Are people still reading physical books?

53% of UK adults say they have read a book in the last year, and the lockdown has led more of us to e-books and shopping online...
12 March 2021

Client Executive, Worldpanel Division

James Powell

Senior Marketing Manager, Media Division, UK & Ireland

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53% of UK adults say they have read a book in the last year, and it was most likely a physical book, according to Kantar data. 35% of those adults who read books are categorised as ‘heavy readers’ – that is, those who have read 10 or more books in the past year.*

Data from Kantar’s Worldpanel division shows that the market is looking healthy, with 2.3% growth year-on-year. The average book shopper in Great Britain spent £64.83 on books in the past year**, which is up from £64.15 last year. 40% of the adult population have purchased a book in the past 12 months.

Our panel data also shows that the average shopper has purchased 8 physical books each in the past year, compared to 9 the year before.

Who is reading what?

Data from our Media division highlights that there are differences in book preferences based on gender and age. Men are 40% more likely than the average book reader to read science fiction and more than twice as likely to read about sports, whilst women are 57% more likely to read romance novels and 25% more likely to read contemporary literature.

Those aged 15 to 24 are almost two-thirds likely to read fantasy and adventure books and 38% more likely to read science fiction. But those aged 65 or over are 46% more likely to read historical fiction, and 26% more likely to read crime and thriller books.

Who are the heavy readers?

The 35% of book-reading adults who are ‘heavy readers’ are 35% more likely than the average reader to be aged 65 or over, according to TGI data.

Meanwhile, looking at purchase behaviour, we see that 49% of heavy book shoppers (that is, those in the top 20%) are over 55 years old. Heavy book shoppers spend on average £195.54 (£6 less than last year), three times more than the average shopper.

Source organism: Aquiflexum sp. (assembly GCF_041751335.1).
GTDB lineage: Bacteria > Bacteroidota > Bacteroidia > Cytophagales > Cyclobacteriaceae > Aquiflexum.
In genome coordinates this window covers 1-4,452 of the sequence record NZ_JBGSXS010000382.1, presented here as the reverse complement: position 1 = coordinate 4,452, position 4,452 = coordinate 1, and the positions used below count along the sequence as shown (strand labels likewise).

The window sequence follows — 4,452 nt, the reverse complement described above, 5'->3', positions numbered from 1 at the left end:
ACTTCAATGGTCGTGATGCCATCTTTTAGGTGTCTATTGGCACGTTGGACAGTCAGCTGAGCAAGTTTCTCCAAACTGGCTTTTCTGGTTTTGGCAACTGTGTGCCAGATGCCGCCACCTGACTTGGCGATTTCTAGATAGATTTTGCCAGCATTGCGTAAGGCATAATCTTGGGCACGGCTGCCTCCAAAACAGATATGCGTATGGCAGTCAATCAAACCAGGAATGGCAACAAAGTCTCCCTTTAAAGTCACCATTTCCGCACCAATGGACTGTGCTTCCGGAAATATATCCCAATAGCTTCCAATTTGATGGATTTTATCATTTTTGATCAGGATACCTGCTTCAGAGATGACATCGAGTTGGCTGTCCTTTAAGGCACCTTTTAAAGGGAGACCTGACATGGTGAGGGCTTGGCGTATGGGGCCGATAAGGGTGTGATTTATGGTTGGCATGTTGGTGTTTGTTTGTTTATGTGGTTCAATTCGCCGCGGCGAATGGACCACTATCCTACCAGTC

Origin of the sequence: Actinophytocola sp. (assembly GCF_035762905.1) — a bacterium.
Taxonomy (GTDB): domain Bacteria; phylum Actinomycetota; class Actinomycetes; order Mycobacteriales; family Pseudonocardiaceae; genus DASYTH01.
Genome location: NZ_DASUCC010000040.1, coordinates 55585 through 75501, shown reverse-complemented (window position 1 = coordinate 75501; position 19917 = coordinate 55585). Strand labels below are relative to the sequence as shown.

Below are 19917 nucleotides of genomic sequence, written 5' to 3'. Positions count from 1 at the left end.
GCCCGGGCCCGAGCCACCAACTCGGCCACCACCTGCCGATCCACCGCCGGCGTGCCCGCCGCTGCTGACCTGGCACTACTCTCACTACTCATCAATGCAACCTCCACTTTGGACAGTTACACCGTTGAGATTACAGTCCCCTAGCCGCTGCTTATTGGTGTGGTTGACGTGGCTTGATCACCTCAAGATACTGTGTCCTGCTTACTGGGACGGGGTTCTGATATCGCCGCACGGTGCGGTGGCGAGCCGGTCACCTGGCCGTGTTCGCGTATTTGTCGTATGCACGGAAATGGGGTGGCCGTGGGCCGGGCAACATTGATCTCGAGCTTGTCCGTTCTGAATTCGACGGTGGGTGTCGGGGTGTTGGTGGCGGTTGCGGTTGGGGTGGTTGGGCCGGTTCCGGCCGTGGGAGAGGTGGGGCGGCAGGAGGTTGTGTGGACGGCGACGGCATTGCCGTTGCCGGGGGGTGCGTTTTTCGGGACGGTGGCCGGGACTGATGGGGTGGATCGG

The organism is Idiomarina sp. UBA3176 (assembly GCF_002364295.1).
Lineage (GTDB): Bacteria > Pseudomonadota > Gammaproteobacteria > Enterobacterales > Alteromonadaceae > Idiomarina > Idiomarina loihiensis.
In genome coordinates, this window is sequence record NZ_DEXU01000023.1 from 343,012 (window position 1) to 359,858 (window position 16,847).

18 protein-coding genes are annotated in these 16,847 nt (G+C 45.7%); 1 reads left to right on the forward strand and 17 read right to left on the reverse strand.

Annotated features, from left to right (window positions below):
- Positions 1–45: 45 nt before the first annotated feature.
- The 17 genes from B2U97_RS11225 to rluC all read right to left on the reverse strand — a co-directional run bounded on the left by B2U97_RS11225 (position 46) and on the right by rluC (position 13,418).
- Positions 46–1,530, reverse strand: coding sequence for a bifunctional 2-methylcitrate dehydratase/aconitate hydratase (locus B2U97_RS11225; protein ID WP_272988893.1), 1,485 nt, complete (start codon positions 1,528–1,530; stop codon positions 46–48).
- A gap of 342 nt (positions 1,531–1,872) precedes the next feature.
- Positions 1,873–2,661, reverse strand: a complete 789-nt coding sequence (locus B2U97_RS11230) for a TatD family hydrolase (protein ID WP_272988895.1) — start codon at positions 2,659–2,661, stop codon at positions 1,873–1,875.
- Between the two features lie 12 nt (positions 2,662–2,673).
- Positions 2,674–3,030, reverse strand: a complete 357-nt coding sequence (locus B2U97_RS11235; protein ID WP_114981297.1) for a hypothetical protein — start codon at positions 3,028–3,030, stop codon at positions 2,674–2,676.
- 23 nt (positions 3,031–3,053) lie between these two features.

15 to 24 year olds are 51% less likely than the average reader to be heavy readers, according to TGI data, with only 6% of them reading 10 or more books per year. (This is down from 23% in 2018.)

Senior Sole Decision Makers (aged 55 or over, not married or living as a couple, and living alone) are 67% more likely than the average adult to be heavy readers, but Flown the Nest-ers (aged 15-34, not married or living as a couple and do not live with relations) are 52% less likely.

73% of ‘heavy readers’ say they buy their books online, whilst 51% do so in a shop and 4% via mail order, according to TGI data.

Are we reading digital books?

40% of the GB adult population have purchased a book in the past year, with 37% of adults purchasing a physical book, and 10% purchasing an e-book, according to purchase data.

Reading via e-books is prominent amongst the heavy readers, but still lags behind paperbacks and hardbacks: 74% of heavy readers read paperbacks, 53% read hardbacks and 49% read e-books.

The physical books market struggled during 2020 due to shoppers shopping less frequently, though in Q4 the physical market did recover into growth for the first time since December 2019. This was through a rise in average prices, and bigger basket sizes. E-books grew at 29.1% – aided by penetration gains and a more engaged shopper shopping more frequently. Likely these shoppers couldn’t get to their preferred book stores due to shop closures.

Lockdown also impacted how we shopped for books: 63.1% of physical books were bought online during 2020 (up from 41.6% the previous year).


*GB TGI 2021 (fieldwork: October 2019 – September 2020)

**Data from Worldpanel division panels, 52w/e to 10 Jan 2021 (vs same time last year where relevant)

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